I see the name on one of the manila folders: Earns, Chris. I pull the folder out. This is the deal that Chris and I made. I get him out of trouble by taking the risk, and he gives me the implements, free of charge, that I need to get my brother out of muck he?s gotten himself in.

I open Chris?s folder and pull out and envelope that has one simple word written on it in huge uppercase letters- MOTIVE. The word is underlined twice, and the two lines make me question Chris?s reason for wanting this piece of paper back. But, as instructed, I don?t dare break the seal. I place his folder back in its original pristine condition, minus one important envelope. I slide the envelope in my briefcase and close the drawer slowly as not to make any noise.

Chris?s task completed, I hurry to the desk and ruffle through a large stack of papers where I know the contract is. I exhale when I see my brother?s familiar signature. I take the piece of paper out of the pile and stare at it. It hasn?t been filed or scanned yet, but it has been looked at. That doesn?t matter, as long as it hasn?t been permanently recorded.

The heavy lighter in my jacket pocket reminds me of what I have to do. I take out the lighter and set the contract aflame without hesitation; I watch it burn until there?s nothing left. I drop it in the wastebasket as the last corner singes. The fire alarm doesn?t go off. Good.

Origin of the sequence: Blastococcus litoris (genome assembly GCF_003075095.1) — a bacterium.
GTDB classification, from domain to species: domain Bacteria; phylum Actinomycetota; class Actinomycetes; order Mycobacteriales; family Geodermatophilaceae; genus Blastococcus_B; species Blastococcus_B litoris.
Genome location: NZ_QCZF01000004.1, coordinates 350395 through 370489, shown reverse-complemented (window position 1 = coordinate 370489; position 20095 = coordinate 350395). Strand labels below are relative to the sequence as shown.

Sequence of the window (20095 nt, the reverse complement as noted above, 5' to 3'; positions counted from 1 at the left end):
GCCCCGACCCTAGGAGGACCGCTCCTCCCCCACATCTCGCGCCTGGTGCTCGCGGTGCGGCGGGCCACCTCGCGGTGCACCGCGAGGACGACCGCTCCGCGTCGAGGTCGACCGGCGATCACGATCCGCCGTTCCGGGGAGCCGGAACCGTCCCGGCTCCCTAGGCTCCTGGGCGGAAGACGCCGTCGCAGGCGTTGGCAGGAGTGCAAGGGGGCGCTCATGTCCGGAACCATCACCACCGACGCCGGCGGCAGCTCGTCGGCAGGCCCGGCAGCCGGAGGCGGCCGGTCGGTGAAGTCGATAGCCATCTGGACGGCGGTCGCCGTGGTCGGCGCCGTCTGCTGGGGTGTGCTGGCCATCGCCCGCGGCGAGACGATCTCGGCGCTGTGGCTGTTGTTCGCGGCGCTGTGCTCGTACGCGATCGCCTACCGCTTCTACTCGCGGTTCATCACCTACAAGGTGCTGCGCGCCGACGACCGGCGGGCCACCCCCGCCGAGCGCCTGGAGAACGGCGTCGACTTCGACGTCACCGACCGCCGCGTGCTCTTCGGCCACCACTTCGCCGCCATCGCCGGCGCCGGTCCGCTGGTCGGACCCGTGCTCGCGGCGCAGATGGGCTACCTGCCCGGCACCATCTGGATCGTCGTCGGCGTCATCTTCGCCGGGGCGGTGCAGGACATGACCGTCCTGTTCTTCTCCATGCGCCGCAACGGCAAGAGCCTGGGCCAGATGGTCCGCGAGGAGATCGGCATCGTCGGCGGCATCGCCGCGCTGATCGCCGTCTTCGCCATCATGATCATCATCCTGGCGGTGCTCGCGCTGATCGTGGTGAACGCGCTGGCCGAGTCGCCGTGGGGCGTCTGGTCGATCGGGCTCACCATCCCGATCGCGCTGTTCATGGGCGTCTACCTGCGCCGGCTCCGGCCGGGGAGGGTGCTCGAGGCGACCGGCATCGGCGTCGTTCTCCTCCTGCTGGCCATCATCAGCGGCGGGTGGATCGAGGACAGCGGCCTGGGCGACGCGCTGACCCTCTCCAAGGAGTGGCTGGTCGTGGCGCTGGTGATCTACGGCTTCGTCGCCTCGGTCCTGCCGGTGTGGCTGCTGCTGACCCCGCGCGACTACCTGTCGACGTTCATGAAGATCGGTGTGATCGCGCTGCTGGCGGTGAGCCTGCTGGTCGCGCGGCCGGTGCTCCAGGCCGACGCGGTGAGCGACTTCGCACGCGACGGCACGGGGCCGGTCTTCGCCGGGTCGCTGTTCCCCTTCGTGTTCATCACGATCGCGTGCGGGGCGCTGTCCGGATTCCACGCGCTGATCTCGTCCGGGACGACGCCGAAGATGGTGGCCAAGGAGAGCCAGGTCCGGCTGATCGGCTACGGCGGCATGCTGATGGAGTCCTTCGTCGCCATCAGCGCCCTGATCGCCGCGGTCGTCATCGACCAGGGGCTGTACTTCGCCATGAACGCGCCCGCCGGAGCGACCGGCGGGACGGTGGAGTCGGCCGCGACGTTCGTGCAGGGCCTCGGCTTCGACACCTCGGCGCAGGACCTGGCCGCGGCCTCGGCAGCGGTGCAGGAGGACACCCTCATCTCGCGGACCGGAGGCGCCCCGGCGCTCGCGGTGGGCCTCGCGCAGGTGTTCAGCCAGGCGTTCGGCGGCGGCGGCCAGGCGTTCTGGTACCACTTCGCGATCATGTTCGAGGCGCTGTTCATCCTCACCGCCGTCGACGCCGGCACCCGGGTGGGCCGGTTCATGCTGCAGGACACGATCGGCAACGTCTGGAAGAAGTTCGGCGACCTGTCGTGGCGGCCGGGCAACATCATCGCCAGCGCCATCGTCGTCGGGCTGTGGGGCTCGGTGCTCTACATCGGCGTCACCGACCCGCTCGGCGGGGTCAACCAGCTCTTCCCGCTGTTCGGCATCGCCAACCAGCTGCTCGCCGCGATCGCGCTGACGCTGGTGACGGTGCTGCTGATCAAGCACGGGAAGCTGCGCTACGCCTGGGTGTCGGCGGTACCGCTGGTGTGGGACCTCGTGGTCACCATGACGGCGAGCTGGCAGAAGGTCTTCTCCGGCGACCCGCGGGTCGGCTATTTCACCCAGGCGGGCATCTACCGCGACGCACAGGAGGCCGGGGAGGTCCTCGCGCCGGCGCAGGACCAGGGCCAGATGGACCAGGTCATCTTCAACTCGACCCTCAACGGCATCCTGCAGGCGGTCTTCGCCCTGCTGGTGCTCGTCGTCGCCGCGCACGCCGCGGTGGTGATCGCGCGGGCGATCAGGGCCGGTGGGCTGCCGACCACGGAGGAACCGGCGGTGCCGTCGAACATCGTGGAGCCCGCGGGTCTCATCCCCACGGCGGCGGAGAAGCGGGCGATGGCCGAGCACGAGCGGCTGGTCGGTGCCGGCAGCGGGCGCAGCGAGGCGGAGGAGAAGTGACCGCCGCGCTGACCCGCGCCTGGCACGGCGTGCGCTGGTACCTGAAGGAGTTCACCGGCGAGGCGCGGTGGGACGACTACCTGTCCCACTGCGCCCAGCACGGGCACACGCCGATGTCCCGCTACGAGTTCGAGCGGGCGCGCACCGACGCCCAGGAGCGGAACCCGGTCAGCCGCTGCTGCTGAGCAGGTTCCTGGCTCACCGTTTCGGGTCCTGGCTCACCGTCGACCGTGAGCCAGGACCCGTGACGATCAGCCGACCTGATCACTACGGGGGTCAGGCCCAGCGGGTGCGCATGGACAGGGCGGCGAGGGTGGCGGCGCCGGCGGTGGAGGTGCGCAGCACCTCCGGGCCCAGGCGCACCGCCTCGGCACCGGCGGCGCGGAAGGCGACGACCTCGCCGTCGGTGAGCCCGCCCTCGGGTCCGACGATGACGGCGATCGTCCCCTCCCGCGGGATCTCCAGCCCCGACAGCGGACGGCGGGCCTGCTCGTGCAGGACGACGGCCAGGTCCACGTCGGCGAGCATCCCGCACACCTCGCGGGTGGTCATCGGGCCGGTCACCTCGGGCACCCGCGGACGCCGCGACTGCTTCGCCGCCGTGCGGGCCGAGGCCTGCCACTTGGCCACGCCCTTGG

I?m finished. I get my things together and jet out of the room, locking the door behind me. My gut tells me to get out, get out now. I can?t seem to walk fast enough. But I have to stay calm, I remind myself, slowing my pace. Someone might notice me if I?m acting strangely.

I?m okay. I?m okay. I?m almost out of here.

I hand my ID to a different security guard than the one from before. The guards must have changed shifts. He scans the ID to check Deborah Wilson out of the building.

I can see Chris through the glass walls of the complex, waiting outside and leaning against his car. He sees me and I nod curtly. I head out towards where he stands, preparing to give him his envelope and get the heck out of there.
As I push open the glass door, I see a dark figure approaching from one side of the building. I keep walking and ignore the person, heading towards where Chris awaits. His face suddenly gets a curious look to it and I glance behind me where he seems to be looking.
The dark figure has come into the light of the building. I see her face- she looks like me. My mouth parts slightly. I realize who she is.
Deborah Wilson heads into the building where she is CEO and takes out her ID to show to the guard. His features change from boredom to confusion, and he looks up from her ID to where I stand, staring wide-eyed at him.
My briefcase is yanked off my arm and I spin around in time to see Chris getting in his car. ?Wait!? I scream, but he doesn?t care, driving away safely with his envelope.
I look back to where Deborah and the guard are. They?re both staring at me. And they don?t look happy.